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私があなたを見る。

vs.

あなたが見えてます。

Which sentence is closer to "I see you"? In the first, I tried using が to mark 私 as the doer of the verb. Then I used を to mark the direct object of the verb. The second is what Google Translate gave which is totally different than how I would have gone about it.

Also, what would the normal way to say "I see you" be?

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    Do you know that みえる is a potential for for みる?
    – A.Ellett
    Nov 4, 2021 at 16:47
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    Just so we are clear, you are not talking about the slang meaning of "I see you": "good job!" "You are awesome!", are you?
    – Eddie Kal
    Nov 4, 2021 at 16:53
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    @EddieKal Weird. Never heard of that slang as a UK person. Putting aside that interpretation 'I see you' is a weird thing to say on its own anyway. It brings to mind hide and seek or peekaboo. Needs more context. Nov 4, 2021 at 17:02
  • @user3856370 Perhaps on a Zoom meeting it wouldn't be quite so weird, but in a Zoom meeting, I think I'd just say みえる. But I too here on the other side of the pond am not familiar with this slang.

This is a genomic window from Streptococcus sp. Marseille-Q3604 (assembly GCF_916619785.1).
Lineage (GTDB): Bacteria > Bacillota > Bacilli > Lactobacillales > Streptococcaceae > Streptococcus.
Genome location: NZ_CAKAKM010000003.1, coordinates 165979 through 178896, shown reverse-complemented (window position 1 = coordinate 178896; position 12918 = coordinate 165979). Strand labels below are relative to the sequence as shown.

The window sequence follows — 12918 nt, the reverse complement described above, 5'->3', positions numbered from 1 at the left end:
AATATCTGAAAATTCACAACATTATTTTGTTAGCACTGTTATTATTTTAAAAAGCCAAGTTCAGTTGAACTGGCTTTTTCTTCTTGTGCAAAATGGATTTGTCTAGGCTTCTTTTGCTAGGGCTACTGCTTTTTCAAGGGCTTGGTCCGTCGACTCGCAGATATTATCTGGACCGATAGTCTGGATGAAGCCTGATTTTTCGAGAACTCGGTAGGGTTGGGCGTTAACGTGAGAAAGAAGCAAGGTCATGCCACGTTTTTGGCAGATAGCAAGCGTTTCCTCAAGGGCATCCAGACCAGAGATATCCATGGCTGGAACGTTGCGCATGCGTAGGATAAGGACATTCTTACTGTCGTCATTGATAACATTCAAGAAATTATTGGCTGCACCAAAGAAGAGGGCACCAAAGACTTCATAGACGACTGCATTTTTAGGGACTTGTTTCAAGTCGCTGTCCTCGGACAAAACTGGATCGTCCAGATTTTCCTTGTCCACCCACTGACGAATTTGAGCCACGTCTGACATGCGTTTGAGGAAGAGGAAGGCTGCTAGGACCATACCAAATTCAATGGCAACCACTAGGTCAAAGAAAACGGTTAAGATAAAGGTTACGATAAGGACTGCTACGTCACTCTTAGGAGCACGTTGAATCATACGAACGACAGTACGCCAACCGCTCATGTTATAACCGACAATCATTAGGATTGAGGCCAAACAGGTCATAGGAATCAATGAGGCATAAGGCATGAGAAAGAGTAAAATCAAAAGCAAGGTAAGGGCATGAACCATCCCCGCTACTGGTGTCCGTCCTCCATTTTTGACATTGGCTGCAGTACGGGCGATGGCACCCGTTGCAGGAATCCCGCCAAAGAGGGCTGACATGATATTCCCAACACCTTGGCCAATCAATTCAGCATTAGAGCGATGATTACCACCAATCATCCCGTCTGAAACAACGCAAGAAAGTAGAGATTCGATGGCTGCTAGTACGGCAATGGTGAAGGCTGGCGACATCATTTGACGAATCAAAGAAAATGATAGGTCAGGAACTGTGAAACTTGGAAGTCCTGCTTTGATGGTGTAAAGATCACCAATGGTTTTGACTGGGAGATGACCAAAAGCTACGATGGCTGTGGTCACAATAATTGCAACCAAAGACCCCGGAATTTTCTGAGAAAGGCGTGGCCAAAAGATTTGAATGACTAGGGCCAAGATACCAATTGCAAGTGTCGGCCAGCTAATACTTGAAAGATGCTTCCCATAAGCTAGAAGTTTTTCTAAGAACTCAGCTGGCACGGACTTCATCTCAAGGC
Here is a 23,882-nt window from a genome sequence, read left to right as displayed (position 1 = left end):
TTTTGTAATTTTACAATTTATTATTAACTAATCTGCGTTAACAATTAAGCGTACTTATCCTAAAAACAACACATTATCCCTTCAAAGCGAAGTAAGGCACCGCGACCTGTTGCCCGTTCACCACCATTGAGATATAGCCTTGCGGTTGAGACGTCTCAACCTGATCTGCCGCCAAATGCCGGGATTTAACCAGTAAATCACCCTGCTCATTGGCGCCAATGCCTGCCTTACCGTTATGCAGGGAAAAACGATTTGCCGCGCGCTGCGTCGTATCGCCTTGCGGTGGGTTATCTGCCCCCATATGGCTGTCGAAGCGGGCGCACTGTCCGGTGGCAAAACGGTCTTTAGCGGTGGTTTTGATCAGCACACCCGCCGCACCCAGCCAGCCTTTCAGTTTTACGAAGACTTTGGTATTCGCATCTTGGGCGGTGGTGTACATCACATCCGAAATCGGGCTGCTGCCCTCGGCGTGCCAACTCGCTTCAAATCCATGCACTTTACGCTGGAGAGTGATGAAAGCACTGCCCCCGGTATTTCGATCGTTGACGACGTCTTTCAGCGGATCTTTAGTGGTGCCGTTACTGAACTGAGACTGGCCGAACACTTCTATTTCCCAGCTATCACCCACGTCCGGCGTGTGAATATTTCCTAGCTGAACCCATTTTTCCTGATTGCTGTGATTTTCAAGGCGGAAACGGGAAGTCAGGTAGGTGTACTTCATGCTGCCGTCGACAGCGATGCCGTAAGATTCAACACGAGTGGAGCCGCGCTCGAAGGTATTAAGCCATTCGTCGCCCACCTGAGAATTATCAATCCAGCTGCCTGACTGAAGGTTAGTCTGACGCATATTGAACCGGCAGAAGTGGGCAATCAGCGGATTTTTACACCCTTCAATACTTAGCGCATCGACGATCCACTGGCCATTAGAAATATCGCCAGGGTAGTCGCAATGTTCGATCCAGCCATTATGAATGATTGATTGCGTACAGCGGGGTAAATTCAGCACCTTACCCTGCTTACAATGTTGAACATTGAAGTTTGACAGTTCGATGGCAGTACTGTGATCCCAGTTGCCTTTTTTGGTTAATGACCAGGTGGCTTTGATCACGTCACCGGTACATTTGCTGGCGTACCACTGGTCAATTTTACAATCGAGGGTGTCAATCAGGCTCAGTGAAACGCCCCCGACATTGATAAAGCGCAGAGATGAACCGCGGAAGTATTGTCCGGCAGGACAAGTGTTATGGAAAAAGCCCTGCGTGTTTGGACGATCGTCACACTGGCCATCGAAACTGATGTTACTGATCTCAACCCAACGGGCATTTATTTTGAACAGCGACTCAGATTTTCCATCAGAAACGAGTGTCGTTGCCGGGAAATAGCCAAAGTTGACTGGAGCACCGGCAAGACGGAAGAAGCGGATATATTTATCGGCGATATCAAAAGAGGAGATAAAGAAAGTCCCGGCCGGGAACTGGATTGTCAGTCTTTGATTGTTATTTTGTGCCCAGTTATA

– A.Ellett
    Nov 4, 2021 at 17:13
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    @user3856370 I can say that in the US, "I see you" is indeed slang to show that you are impressed with someone. I agree that there is ambiguity here, and I think the slang meaning would be totally lost on anyone reading this in Japanese.
    – vsundae
    Nov 4, 2021 at 23:52

1 Answer 1

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Both sentences are similar, but carry slightly different meanings.

I think the most pressing thing to take note of is the difference between 見る and 見える. For a deeper understanding, I suggest checking out this thread and this thread. But, for now, I will focus on the most likely application of the word:

見る: to look. (the action of looking)

見える: to be visible. (the action of having the ability to be looked at)

私があなたを見る

If we break this down literally, it would be something like "I am look(ing) at you."

あなたが見えてます。

And if we broke this one down literally, it would be "You are visible"/"You are seen."

Thusly, if you wanted not to say "I am look(ing) at you" but instead, "I can see you" (lit: You are visible to me) it would be:

私にはあなたが見えてます。

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